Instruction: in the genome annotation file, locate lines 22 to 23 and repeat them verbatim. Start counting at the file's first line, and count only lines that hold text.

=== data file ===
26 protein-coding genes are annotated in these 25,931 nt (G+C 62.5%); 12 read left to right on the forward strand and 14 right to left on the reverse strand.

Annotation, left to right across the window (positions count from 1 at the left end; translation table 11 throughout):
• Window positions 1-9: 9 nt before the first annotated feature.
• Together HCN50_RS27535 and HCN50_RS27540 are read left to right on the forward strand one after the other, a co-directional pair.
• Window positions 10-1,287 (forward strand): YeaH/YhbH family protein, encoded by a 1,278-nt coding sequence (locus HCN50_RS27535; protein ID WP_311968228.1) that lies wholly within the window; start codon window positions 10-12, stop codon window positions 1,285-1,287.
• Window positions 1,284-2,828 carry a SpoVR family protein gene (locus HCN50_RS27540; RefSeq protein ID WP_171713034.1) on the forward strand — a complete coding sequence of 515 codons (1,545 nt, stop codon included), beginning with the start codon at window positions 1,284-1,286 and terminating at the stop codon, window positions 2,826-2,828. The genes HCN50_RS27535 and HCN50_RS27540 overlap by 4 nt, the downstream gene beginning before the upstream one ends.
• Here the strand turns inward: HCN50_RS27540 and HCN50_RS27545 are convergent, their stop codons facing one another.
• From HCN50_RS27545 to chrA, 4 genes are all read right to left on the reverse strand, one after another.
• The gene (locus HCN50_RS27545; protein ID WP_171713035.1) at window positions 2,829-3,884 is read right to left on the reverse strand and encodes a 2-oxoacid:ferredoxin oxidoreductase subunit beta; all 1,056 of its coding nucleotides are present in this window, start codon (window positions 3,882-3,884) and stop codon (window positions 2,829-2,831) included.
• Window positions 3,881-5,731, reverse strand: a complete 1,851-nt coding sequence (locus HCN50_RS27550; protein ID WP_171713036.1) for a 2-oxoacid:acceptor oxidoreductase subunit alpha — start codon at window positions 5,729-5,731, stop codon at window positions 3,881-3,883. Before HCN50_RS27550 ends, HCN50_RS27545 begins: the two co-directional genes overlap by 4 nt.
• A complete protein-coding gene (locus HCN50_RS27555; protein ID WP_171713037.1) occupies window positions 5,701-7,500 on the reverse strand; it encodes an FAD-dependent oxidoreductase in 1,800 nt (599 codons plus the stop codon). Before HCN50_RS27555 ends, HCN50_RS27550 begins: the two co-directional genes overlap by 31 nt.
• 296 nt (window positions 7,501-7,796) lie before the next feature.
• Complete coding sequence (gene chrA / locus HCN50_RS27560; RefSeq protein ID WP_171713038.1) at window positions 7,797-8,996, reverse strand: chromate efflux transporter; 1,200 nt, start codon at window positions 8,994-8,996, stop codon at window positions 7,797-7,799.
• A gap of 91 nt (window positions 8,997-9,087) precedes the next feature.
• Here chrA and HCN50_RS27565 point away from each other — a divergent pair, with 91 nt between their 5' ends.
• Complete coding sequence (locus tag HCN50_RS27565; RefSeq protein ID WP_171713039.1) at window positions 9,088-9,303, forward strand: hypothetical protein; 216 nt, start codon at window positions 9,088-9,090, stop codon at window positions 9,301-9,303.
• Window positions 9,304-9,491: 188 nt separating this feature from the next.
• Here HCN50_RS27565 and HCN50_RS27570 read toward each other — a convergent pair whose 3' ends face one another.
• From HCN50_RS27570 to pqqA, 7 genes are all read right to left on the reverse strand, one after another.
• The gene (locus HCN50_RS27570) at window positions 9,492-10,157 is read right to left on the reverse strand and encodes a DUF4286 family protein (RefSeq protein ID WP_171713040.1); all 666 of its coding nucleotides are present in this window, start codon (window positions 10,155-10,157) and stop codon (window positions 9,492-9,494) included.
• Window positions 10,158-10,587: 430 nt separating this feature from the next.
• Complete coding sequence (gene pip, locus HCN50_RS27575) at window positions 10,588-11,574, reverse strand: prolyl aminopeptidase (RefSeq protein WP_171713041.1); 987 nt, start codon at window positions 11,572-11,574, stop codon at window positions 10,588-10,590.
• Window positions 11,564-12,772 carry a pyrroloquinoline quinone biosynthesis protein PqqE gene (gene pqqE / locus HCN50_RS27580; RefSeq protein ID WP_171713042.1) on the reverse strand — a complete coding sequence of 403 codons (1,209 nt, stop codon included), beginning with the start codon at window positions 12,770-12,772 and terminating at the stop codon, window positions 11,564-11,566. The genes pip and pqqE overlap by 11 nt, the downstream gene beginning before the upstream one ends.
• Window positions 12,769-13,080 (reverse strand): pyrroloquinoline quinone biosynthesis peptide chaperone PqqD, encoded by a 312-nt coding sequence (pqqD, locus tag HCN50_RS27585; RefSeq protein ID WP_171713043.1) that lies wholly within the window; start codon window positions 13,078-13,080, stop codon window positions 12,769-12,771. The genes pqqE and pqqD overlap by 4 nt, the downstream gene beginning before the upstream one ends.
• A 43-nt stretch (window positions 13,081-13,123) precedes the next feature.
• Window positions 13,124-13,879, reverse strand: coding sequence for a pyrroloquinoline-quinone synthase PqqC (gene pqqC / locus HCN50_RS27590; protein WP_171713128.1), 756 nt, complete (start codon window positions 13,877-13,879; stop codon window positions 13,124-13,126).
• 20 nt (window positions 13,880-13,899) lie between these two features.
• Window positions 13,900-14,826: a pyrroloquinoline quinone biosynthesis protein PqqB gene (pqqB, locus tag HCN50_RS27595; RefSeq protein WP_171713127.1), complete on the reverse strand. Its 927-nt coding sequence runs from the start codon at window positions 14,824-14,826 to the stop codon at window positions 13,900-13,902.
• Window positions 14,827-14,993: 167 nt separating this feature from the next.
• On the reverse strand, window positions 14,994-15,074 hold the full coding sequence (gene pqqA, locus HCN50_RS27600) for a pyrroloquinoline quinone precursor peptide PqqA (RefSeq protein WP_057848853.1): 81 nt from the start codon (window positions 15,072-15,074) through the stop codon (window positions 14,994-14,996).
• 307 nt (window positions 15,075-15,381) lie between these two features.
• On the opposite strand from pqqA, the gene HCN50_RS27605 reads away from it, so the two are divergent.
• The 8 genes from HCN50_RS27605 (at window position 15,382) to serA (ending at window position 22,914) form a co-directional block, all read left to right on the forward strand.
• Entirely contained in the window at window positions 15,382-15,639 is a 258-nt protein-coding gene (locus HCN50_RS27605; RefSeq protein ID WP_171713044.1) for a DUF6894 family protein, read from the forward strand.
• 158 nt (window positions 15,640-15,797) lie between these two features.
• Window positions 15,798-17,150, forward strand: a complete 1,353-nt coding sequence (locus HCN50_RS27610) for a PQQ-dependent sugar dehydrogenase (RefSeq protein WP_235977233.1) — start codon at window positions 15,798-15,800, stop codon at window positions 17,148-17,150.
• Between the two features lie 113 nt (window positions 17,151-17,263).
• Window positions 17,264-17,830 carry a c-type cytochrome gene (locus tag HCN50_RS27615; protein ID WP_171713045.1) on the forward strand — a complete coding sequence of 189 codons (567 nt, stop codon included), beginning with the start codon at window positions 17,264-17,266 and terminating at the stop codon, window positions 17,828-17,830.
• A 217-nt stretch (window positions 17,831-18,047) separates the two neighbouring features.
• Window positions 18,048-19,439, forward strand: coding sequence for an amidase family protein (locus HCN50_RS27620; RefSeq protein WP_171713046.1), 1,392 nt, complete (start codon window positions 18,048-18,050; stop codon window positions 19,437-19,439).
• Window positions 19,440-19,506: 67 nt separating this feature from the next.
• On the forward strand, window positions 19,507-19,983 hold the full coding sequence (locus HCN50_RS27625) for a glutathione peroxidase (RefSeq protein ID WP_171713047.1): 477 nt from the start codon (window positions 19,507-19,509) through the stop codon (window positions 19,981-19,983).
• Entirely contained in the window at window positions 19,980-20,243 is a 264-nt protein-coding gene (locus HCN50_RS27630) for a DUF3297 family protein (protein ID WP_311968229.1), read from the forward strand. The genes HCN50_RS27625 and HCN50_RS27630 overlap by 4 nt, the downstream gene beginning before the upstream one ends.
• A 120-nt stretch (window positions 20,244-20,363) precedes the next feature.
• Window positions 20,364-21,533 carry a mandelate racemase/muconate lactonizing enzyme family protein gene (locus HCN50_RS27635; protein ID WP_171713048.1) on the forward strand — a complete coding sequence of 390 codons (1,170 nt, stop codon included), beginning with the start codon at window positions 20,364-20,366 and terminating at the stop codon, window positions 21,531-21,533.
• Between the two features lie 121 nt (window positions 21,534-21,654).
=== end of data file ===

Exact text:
• Complete coding sequence (gene pip, locus HCN50_RS27575) at window positions 10,588-11,574, reverse strand: prolyl aminopeptidase (RefSeq protein WP_171713041.1); 987 nt, start codon at window positions 11,572-11,574, stop codon at window positions 10,588-10,590.
• Window positions 11,564-12,772 carry a pyrroloquinoline quinone biosynthesis protein PqqE gene (gene pqqE / locus HCN50_RS27580; RefSeq protein ID WP_171713042.1) on the reverse strand — a complete coding sequence of 403 codons (1,209 nt, stop codon included), beginning with the start codon at window positions 12,770-12,772 and terminating at the stop codon, window positions 11,564-11,566. The genes pip and pqqE overlap by 11 nt, the downstream gene beginning before the upstream one ends.